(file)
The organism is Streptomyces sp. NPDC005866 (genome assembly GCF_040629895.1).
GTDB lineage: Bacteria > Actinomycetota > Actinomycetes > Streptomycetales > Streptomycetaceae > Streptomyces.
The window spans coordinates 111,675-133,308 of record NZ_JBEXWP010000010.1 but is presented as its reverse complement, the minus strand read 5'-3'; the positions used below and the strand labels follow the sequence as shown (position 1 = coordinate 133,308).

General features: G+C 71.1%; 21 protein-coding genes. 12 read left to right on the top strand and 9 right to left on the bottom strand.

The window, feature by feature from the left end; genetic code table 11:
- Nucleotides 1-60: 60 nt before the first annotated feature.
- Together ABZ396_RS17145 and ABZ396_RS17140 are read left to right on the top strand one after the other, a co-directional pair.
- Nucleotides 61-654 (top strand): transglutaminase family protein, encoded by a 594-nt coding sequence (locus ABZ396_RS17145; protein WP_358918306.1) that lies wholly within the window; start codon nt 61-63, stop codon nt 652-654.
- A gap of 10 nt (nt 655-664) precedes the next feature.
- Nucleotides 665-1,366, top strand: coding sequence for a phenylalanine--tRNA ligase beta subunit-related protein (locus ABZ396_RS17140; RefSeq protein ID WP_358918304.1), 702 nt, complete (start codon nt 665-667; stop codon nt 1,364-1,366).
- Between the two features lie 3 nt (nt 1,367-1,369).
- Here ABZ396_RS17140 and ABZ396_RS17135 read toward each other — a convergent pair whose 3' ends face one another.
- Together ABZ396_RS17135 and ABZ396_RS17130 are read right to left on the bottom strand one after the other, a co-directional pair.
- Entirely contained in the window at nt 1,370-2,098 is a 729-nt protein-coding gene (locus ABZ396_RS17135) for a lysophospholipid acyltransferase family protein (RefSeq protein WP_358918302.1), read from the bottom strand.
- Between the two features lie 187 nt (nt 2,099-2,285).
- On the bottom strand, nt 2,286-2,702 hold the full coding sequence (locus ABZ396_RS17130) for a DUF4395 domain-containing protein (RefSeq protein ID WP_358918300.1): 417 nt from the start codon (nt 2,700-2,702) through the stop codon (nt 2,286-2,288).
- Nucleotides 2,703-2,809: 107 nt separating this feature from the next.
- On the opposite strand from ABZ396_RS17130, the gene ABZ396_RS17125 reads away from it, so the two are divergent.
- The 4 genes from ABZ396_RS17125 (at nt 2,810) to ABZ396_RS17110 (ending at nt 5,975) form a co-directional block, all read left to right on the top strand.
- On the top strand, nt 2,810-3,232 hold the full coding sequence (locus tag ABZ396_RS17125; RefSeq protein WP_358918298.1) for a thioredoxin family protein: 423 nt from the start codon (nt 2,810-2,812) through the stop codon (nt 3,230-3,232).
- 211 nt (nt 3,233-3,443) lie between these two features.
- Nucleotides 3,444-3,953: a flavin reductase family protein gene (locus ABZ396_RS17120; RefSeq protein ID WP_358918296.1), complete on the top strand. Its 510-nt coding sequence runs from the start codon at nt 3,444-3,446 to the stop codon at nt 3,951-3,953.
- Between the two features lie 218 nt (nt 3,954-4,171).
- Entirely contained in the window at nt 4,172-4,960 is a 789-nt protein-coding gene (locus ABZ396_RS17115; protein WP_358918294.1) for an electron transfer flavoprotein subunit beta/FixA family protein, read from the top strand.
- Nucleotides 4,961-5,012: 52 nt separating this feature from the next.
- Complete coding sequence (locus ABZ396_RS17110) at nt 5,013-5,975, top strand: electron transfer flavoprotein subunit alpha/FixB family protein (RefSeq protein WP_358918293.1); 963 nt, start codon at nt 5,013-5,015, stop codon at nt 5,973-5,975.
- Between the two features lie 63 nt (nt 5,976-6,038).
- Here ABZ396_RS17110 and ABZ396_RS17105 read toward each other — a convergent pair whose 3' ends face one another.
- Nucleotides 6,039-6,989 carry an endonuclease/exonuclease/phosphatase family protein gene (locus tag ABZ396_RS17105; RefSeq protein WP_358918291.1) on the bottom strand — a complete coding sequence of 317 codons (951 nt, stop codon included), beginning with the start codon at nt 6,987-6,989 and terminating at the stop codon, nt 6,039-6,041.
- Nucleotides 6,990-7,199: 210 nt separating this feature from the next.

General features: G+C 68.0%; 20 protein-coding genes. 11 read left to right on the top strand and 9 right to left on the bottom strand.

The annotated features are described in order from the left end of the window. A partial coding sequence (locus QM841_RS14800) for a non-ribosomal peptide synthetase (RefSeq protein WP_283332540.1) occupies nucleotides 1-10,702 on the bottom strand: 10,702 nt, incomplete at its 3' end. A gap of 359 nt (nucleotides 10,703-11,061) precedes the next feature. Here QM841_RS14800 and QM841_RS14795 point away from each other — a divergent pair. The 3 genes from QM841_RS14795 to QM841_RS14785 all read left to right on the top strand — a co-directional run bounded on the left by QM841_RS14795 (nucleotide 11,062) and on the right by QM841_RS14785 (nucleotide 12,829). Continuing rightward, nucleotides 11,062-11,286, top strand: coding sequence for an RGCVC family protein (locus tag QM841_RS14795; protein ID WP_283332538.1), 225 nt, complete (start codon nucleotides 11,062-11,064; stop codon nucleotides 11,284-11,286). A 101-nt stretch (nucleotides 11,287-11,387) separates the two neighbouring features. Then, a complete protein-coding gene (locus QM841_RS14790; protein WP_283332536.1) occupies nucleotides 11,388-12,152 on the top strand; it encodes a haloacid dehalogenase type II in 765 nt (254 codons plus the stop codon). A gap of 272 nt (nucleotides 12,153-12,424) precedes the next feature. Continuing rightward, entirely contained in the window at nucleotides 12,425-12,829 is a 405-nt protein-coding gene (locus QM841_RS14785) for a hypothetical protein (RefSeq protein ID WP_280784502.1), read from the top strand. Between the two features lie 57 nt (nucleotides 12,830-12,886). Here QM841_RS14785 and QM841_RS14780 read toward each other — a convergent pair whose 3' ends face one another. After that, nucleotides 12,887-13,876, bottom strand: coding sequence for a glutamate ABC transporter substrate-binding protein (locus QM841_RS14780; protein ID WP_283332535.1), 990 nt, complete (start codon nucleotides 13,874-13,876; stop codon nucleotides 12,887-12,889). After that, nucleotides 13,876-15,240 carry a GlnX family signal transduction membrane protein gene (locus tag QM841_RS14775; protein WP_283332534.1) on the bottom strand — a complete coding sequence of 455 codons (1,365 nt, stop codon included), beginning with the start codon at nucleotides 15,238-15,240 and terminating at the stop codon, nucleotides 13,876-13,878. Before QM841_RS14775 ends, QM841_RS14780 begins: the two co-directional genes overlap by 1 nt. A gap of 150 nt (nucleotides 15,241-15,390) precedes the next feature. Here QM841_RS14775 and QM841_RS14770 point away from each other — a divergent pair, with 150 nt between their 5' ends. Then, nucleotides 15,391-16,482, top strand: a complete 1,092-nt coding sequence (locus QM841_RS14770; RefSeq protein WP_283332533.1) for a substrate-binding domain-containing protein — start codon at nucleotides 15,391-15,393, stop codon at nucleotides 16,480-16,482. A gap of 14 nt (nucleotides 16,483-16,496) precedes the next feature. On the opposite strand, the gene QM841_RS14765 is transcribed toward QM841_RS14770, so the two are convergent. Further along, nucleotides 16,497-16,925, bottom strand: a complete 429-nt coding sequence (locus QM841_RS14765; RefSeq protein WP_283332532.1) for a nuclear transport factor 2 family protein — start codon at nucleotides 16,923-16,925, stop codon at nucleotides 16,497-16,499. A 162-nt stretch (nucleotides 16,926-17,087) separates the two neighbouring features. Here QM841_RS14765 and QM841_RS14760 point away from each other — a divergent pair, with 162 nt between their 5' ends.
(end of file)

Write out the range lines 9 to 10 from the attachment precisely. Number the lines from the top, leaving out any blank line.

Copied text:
- A gap of 10 nt (nt 655-664) precedes the next feature.
- Nucleotides 665-1,366, top strand: coding sequence for a phenylalanine--tRNA ligase beta subunit-related protein (locus ABZ396_RS17140; RefSeq protein ID WP_358918304.1), 702 nt, complete (start codon nt 665-667; stop codon nt 1,364-1,366).